Sunday, January 7, 2018

Deathrace2018, Final Day: Canyons, Canyons and Lessons Learned

We finished the drive with a very colorful day: the Grand Canyon is well named.  The last time I was here, we stopped for just a few minutes.  This time, we spent more than an hour, which is still not much, but we had someplace to be.

The digital age means taking tons of pics with no thought about film or developing costs.  So, these are just a few of the many pics.  The sun broke through from time to time so the different light made a big difference on the colors of the canyon and how they popped.
After five days of driving, of endless podcasts (thanks Doug Loves Movies for keeping us both awake, various sports podcasts for keeping me awake and her asleep, and various podcasts of my daughter's choosing that didn't prove to be very soothing to me), of many welcome to state x signs (we have an incomplete collection since it seemed to be the case that the co-pilot/photographer was asleep when we crossed into a new state about half the time), of many unhealthy breakfasts,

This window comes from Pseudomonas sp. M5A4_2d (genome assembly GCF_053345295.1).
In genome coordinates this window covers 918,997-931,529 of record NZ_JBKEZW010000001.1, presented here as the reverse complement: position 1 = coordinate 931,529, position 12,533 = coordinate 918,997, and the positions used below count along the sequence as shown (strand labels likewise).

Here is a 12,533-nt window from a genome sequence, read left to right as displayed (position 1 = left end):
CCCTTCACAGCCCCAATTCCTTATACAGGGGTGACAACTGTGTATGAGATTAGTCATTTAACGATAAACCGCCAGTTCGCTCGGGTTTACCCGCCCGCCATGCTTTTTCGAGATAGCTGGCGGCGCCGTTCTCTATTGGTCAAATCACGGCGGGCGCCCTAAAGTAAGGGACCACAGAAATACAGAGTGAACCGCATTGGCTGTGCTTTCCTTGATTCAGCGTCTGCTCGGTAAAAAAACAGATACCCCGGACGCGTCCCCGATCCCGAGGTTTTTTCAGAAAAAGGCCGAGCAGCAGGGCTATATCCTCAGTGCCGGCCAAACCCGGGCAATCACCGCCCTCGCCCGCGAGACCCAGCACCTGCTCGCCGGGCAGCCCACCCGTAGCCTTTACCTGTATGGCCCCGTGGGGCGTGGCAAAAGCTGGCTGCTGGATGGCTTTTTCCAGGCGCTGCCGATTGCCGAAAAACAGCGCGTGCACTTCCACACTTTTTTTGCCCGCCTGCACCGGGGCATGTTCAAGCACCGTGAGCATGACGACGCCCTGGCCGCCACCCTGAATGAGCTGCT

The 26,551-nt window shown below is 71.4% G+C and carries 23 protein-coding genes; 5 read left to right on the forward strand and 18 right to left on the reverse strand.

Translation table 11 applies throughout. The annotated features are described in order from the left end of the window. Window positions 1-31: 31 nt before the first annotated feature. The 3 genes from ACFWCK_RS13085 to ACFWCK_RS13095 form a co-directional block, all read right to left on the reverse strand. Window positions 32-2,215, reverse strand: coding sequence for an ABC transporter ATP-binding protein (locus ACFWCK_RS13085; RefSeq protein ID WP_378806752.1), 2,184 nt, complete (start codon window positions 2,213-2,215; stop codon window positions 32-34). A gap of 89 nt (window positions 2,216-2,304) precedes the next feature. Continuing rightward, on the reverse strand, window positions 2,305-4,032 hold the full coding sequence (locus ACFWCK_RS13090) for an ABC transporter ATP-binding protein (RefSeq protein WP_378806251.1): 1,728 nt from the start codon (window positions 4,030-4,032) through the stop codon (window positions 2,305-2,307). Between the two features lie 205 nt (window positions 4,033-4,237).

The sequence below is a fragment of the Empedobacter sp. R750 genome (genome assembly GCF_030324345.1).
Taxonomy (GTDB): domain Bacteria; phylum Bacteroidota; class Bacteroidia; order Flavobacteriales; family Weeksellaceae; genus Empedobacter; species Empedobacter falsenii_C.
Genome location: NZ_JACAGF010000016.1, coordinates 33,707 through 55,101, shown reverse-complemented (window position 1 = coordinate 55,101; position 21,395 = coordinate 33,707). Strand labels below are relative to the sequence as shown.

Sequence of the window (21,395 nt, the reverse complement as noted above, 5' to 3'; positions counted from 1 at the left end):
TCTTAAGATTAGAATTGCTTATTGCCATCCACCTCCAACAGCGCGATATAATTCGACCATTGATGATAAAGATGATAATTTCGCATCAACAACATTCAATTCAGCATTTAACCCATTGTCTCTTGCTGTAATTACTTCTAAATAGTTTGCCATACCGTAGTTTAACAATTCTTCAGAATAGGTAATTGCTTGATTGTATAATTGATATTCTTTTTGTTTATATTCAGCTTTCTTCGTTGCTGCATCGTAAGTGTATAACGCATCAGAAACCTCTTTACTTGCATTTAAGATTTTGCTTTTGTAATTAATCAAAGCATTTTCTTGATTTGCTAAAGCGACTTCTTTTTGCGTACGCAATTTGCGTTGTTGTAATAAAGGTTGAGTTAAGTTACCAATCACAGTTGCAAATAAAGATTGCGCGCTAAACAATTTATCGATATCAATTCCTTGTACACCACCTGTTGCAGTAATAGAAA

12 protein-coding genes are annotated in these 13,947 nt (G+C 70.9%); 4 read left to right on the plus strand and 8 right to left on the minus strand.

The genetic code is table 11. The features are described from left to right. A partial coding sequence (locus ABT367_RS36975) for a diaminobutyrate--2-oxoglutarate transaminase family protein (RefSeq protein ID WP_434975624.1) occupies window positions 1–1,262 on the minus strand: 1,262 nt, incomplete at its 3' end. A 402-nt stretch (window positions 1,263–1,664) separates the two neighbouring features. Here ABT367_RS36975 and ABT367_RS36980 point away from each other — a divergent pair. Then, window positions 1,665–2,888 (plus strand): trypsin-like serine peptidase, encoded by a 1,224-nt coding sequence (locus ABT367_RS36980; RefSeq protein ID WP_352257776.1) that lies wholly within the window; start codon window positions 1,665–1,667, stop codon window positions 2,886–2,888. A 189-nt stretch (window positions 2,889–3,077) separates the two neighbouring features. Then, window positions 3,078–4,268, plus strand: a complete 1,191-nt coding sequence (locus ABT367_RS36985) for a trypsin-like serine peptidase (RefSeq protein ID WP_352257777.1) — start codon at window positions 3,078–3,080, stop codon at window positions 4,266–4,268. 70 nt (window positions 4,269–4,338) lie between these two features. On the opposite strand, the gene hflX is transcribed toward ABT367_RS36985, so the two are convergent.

we have some realizations and some enduring questions.  The latter include:
  • what is as a safety corridor?  Seems to be a southwest highway thing, but I have no idea what they mean.
  • what is Bearizona and did we miss something really cool?
  • when can I find the time to come back and hike the canyon?  Probably not until after my ankle heals.
 What did we learn from this endless drive?
  • That there is a lot of empty in California, just like in Canada, but it is a coastal/inland thing in CAf and a border or not thing in CAd.
  • That California will always feel like home to me--the shopping, the morning fog, the open architecture, the overly complicated designs of apartment complexes, and, yes, the Mexican food.
  • That the US contains so much, so many different but yet similar places.  One of the key problems with Trump is that America never stopped being Great.  A drive across makes that abundantly clear.
  • Indeed, the diversity that one sees in this kind of trip is something to be appreciated, not feared.
We were exhausted by the end and just a wee bit sore, but I am glad to have helped my daughter make the transition to the next stage of her life.  Of course, the great food, heaps of milkshakes and other sweets, fun encounters, and some tourism made the drive far more pleasant.  Oh, and, yeah, her car will get mighty dusty when she drops me off as I make my way to my home, leaving her in her new home.

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